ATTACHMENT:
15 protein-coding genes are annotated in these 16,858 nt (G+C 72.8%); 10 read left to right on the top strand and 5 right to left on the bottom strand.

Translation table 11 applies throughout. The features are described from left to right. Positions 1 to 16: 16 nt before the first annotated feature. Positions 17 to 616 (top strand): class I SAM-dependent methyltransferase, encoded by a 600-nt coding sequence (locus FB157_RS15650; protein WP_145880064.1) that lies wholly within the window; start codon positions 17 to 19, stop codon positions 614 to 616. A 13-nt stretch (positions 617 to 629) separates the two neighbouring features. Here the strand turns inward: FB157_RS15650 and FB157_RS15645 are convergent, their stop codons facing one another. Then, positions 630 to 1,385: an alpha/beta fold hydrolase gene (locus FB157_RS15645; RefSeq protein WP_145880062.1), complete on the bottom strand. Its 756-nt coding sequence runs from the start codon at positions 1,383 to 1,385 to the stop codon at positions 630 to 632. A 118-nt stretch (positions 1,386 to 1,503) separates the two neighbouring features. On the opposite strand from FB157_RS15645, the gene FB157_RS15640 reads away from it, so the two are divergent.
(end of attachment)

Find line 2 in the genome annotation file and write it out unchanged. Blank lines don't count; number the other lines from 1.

Translation table 11 applies throughout. The features are described from left to right. Positions 1 to 16: 16 nt before the first annotated feature. Positions 17 to 616 (top strand): class I SAM-dependent methyltransferase, encoded by a 600-nt coding sequence (locus FB157_RS15650; protein WP_145880064.1) that lies wholly within the window; start codon positions 17 to 19, stop codon positions 614 to 616. A 13-nt stretch (positions 617 to 629) separates the two neighbouring features. Here the strand turns inward: FB157_RS15650 and FB157_RS15645 are convergent, their stop codons facing one another. Then, positions 630 to 1,385: an alpha/beta fold hydrolase gene (locus FB157_RS15645; RefSeq protein WP_145880062.1), complete on the bottom strand. Its 756-nt coding sequence runs from the start codon at positions 1,383 to 1,385 to the stop codon at positions 630 to 632. A 118-nt stretch (positions 1,386 to 1,503) separates the two neighbouring features. On the opposite strand from FB157_RS15645, the gene FB157_RS15640 reads away from it, so the two are divergent.